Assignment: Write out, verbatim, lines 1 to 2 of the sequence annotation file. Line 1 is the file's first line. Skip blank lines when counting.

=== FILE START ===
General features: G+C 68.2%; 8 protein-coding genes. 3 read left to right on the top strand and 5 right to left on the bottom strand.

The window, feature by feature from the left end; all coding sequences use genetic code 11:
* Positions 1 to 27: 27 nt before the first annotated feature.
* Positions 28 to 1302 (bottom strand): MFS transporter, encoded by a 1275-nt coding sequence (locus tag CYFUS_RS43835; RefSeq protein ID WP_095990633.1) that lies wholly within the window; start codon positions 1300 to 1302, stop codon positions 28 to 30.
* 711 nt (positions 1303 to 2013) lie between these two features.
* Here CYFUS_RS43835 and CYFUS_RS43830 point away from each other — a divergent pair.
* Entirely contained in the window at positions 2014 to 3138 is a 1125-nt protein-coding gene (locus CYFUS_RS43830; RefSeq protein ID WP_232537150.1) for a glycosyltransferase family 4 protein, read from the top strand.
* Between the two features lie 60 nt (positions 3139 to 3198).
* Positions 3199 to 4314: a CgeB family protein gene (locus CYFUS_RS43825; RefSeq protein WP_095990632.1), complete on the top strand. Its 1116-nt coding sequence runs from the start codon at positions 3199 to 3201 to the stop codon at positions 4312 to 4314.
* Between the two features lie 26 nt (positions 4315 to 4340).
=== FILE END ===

General features: G+C 68.2%; 8 protein-coding genes. 3 read left to right on the top strand and 5 right to left on the bottom strand.

The window, feature by feature from the left end; all coding sequences use genetic code 11: